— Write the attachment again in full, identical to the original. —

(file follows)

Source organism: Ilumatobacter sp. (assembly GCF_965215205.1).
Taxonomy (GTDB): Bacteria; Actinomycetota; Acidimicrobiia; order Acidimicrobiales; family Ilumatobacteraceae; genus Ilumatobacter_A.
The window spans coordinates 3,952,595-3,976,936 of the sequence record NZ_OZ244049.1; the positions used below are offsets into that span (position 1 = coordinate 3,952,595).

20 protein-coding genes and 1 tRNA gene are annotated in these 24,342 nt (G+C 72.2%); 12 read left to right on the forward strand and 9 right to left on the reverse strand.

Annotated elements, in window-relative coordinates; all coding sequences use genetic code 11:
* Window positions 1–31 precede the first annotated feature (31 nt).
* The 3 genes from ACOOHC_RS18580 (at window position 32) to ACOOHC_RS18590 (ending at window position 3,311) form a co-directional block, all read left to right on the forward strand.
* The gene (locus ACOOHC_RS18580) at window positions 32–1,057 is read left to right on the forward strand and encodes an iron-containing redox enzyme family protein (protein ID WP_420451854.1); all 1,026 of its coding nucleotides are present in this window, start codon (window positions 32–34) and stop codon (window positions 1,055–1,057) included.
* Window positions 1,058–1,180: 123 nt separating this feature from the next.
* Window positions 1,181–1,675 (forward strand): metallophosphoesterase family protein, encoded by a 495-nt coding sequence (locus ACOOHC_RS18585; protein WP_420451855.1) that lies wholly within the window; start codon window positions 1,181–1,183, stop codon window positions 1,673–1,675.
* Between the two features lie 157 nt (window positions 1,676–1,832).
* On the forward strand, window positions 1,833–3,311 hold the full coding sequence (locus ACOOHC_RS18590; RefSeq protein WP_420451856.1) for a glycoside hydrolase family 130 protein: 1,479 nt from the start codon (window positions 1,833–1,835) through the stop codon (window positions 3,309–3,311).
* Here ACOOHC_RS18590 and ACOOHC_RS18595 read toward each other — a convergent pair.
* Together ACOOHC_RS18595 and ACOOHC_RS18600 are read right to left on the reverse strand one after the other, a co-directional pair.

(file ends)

Source organism: Ilumatobacter sp. (assembly GCF_965215205.1).
Taxonomy (GTDB): Bacteria; Actinomycetota; Acidimicrobiia; order Acidimicrobiales; family Ilumatobacteraceae; genus Ilumatobacter_A.
The window spans coordinates 3,952,595-3,976,936 of the sequence record NZ_OZ244049.1; the positions used below are offsets into that span (position 1 = coordinate 3,952,595).

20 protein-coding genes and 1 tRNA gene are annotated in these 24,342 nt (G+C 72.2%); 12 read left to right on the forward strand and 9 right to left on the reverse strand.

Annotated elements, in window-relative coordinates; all coding sequences use genetic code 11:
* Window positions 1–31 precede the first annotated feature (31 nt).
* The 3 genes from ACOOHC_RS18580 (at window position 32) to ACOOHC_RS18590 (ending at window position 3,311) form a co-directional block, all read left to right on the forward strand.
* The gene (locus ACOOHC_RS18580) at window positions 32–1,057 is read left to right on the forward strand and encodes an iron-containing redox enzyme family protein (protein ID WP_420451854.1); all 1,026 of its coding nucleotides are present in this window, start codon (window positions 32–34) and stop codon (window positions 1,055–1,057) included.
* Window positions 1,058–1,180: 123 nt separating this feature from the next.
* Window positions 1,181–1,675 (forward strand): metallophosphoesterase family protein, encoded by a 495-nt coding sequence (locus ACOOHC_RS18585; protein WP_420451855.1) that lies wholly within the window; start codon window positions 1,181–1,183, stop codon window positions 1,673–1,675.
* Between the two features lie 157 nt (window positions 1,676–1,832).
* On the forward strand, window positions 1,833–3,311 hold the full coding sequence (locus ACOOHC_RS18590; RefSeq protein WP_420451856.1) for a glycoside hydrolase family 130 protein: 1,479 nt from the start codon (window positions 1,833–1,835) through the stop codon (window positions 3,309–3,311).
* Here ACOOHC_RS18590 and ACOOHC_RS18595 read toward each other — a convergent pair.
* Together ACOOHC_RS18595 and ACOOHC_RS18600 are read right to left on the reverse strand one after the other, a co-directional pair.